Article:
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BBC Fires Congolese Journalist Over Rwanda Story

BBC Afrique has fired Congolese Journalist Jacques Matand who interviewed Charles Onana, a Cameroonian author and Rwandan critic, accused by President Paul Kagame’s government of being a genocide denier.

Matand’s dismissal has outraged many and raised a heated debate on social media, with many including Kigali critics questioning the independence of BBC-Afrique editor Anne Look, who in her sacking letter said she took a decision following pressure of “Complaint” from government of Rwanda.

The sacking also sparked outrage in Congo where a petition by association of Congolese journalists has been launched to get Matand back to his job, amid talks of a BBC boycott.

On February 7, Matand, attached to Dakar BBC Afrique bureau received a letter from his editor notifying him of his “dismissal for serious misconduct” with immediate effect.

According to the letter, the Rwandan government threatened to sue BBC over an interview he had conducted with Cameroonian Researcher Charles Onana over his new book “Rwanda, the truth about the Turquoise operation” published on 20th November, 2019; two days after the book was published.

In June, 1994 towards the end of genocidal regime, the French government announced Turquoise Operation, an army operation aimed at organizing, establishing, and maintaining a “safe zone” in the south-west of Rwanda.

The French said the objectives of Opération Turquoise were to maintain a presence pending the arrival of the expanded UNAMIR, contributing to the security and protection of displaced, persons, refugees and civilians in danger in Rwanda, by means including the establishment and maintenance, where possible, a safe humanitarian area.

However, Rwanda under President Kagame has since maintained that the operation was meant to help genocide perpetrators escape and evade justice over genocide crimes. In his Book, Onana challenges this narrative.

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“The Rwandan government accuses the BBC of being unfair, biased and inaccurate and has indicated that it reserves the right to take sanctions against the BBC,” reads part of the letter from BBC Afrique Editor Anne.

The book, which is part of Onana’s doctoral thesis defended at the University of Lyon 3, was prefaced by Colonel Luc Marchal, commander of the UN peacekeepers in Rwanda in 1994. The genocide killed more than 800,000 Tustis and the Hutus who tried to protect them.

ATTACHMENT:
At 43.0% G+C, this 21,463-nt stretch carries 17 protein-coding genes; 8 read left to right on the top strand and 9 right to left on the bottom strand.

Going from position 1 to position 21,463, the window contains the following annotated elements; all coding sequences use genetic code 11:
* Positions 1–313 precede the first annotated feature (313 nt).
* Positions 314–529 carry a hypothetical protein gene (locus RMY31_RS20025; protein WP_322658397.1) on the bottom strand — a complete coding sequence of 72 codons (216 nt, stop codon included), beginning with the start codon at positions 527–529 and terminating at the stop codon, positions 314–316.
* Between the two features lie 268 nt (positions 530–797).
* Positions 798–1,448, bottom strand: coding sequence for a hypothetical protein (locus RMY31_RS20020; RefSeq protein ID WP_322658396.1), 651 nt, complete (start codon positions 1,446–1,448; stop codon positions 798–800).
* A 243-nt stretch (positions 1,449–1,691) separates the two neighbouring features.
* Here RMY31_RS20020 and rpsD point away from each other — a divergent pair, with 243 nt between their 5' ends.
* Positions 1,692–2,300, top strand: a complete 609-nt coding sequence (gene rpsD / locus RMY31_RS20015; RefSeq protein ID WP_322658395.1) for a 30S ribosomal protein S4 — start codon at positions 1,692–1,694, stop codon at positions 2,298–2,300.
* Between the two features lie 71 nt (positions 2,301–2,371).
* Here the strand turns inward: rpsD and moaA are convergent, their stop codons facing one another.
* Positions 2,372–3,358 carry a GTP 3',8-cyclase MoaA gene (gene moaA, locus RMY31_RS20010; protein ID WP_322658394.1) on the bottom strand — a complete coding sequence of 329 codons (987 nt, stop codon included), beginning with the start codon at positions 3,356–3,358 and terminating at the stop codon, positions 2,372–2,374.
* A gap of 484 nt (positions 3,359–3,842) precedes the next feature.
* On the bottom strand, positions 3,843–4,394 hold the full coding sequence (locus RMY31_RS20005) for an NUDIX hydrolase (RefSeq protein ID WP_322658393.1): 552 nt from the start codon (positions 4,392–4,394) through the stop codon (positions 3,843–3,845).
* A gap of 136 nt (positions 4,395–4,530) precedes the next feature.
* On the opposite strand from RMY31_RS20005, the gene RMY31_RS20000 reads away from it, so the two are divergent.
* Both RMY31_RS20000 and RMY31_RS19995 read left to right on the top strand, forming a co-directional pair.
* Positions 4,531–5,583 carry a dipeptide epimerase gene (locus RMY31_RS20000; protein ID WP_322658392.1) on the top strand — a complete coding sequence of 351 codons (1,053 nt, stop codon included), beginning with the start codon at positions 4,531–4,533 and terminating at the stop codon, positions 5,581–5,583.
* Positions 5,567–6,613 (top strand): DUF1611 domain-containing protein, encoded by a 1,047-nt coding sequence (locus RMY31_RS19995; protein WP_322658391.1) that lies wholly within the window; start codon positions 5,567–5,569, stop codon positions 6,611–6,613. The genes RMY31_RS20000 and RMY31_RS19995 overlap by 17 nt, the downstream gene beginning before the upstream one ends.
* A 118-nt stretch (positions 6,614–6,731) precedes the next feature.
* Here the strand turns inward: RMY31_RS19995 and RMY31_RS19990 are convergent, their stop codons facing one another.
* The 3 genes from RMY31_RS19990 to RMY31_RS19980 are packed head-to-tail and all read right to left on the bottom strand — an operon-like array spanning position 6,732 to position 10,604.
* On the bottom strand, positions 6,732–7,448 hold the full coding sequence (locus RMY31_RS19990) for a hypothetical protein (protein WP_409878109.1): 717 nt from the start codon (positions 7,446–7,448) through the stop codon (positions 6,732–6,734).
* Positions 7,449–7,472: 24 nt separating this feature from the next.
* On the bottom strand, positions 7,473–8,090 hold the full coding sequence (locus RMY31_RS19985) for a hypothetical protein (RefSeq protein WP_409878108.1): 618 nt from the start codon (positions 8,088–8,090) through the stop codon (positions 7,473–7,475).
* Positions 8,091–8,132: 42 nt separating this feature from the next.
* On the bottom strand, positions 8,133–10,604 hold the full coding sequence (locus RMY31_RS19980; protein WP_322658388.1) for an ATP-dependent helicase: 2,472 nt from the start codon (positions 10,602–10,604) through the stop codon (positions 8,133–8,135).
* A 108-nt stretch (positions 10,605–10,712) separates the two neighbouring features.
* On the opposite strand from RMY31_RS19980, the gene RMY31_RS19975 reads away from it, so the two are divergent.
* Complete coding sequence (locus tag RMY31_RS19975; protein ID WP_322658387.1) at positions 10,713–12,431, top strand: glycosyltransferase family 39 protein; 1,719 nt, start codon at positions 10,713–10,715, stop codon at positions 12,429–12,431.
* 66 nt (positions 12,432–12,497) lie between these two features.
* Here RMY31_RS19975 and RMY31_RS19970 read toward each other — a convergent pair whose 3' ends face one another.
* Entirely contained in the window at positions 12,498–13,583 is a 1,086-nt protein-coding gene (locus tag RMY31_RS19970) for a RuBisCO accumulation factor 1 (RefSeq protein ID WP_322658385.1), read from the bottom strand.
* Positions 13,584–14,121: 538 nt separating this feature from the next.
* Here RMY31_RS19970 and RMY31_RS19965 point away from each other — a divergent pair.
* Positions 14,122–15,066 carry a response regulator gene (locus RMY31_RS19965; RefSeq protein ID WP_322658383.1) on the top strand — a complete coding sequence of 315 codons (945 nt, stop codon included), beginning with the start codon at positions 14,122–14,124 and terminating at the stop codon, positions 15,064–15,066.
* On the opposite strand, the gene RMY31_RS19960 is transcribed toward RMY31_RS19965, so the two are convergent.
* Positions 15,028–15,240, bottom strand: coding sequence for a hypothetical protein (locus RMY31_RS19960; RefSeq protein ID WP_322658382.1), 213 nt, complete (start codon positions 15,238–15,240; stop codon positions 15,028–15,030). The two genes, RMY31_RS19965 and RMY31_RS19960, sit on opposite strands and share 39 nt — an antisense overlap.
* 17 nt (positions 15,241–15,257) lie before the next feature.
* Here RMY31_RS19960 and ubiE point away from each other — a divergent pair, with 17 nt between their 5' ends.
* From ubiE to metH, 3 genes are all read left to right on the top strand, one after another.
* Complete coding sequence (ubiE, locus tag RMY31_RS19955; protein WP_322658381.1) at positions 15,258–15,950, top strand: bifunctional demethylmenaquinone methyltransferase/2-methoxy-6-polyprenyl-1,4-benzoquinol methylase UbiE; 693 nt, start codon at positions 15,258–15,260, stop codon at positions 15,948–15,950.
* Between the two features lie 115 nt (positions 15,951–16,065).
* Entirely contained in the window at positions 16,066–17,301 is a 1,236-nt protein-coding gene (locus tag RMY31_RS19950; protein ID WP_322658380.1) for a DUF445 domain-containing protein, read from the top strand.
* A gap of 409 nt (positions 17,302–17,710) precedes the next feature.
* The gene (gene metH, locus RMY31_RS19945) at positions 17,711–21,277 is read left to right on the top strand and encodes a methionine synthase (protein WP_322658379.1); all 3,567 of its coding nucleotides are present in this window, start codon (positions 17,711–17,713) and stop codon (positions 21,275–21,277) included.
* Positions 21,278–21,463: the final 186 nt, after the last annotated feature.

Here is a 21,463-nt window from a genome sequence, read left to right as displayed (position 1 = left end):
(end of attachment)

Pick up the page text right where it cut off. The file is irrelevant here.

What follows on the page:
Rwanda has since denied it had a hand in Matand’s sacking with government officials saying they didn’t even know about the interview.

“You’re the one who told me, I didn’t even know that Onana had been interviewed by their team,” an official told media

“In any case, since when does the BBC take into account the observations made by the Rwandan government? They have never apologized for the documentary Rwanda’s Untold Story and the BBC in Kinyarwanda is still banned from broadcasting in Rwanda because of this story.”

Rwandan Ambassador to the United Kingdom Yamina Karitanyi also reportedly denied she wrote to the BBC management about the interview with Charles Onana, saying that her recent exchanges with Solomon Mugera, the central editor of BBC Africa based in London, were about the biases of BBC reporting in general, not about this specific story.

Human Rights Watch has in past criticized Rwandan government for suppressing free speech and has harassed independent journalists and human rights groups who always question Kigali’s narrative especially on economic development and poverty eradication figures.

Last month, President Paul Kagame’s Press Secretary Yolande Makolo exchanged bitterly on tweeter with The East African Journalists for writing stories she deemed critical of the establishment.

One story was about Rwanda being at the centre of bad relations with neighboring countries like Uganda and Burundi while the other story carried by AFP believed to have been written by East African journalist and appeared critical of demolishing houses of poor people living in Kigali without compensation.

Yolanda, sources at the East African say appealed to the owners of the paper and editors to have journalists fired. Later, the Head offices in Nairobi sent a team to Kigali headed by Managing Editor Washington Gikunju and “interrogated” several journalists and also probed about their royalty to government.

Chimpreports understands that after the Nairobi team visited, some journalists have been suspended as probe into the motives and royalty to establishment of these journalists contin


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